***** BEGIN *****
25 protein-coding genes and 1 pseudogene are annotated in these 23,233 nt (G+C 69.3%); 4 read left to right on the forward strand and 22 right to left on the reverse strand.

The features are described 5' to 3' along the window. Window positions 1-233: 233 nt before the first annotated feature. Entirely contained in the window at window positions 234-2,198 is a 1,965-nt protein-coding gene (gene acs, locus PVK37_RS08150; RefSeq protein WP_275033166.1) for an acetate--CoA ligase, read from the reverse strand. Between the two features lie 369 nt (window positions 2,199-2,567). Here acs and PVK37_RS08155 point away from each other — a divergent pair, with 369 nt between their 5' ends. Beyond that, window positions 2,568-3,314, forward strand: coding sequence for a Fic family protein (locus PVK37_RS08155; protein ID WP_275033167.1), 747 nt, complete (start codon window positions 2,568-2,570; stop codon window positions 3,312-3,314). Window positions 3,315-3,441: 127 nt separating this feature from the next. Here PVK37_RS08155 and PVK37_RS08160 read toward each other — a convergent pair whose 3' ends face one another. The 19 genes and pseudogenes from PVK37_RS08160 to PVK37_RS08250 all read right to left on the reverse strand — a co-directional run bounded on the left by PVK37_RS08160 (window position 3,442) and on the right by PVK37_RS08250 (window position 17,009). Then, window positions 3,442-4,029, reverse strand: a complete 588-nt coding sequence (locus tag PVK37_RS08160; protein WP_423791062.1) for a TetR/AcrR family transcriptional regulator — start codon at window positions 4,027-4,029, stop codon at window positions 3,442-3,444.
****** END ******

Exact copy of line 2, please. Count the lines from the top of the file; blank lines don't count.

The features are described 5' to 3' along the window. Window positions 1-233: 233 nt before the first annotated feature. Entirely contained in the window at window positions 234-2,198 is a 1,965-nt protein-coding gene (gene acs, locus PVK37_RS08150; RefSeq protein WP_275033166.1) for an acetate--CoA ligase, read from the reverse strand. Between the two features lie 369 nt (window positions 2,199-2,567). Here acs and PVK37_RS08155 point away from each other — a divergent pair, with 369 nt between their 5' ends. Beyond that, window positions 2,568-3,314, forward strand: coding sequence for a Fic family protein (locus PVK37_RS08155; protein ID WP_275033167.1), 747 nt, complete (start codon window positions 2,568-2,570; stop codon window positions 3,312-3,314). Window positions 3,315-3,441: 127 nt separating this feature from the next. Here PVK37_RS08155 and PVK37_RS08160 read toward each other — a convergent pair whose 3' ends face one another. The 19 genes and pseudogenes from PVK37_RS08160 to PVK37_RS08250 all read right to left on the reverse strand — a co-directional run bounded on the left by PVK37_RS08160 (window position 3,442) and on the right by PVK37_RS08250 (window position 17,009). Then, window positions 3,442-4,029, reverse strand: a complete 588-nt coding sequence (locus tag PVK37_RS08160; protein WP_423791062.1) for a TetR/AcrR family transcriptional regulator — start codon at window positions 4,027-4,029, stop codon at window positions 3,442-3,444.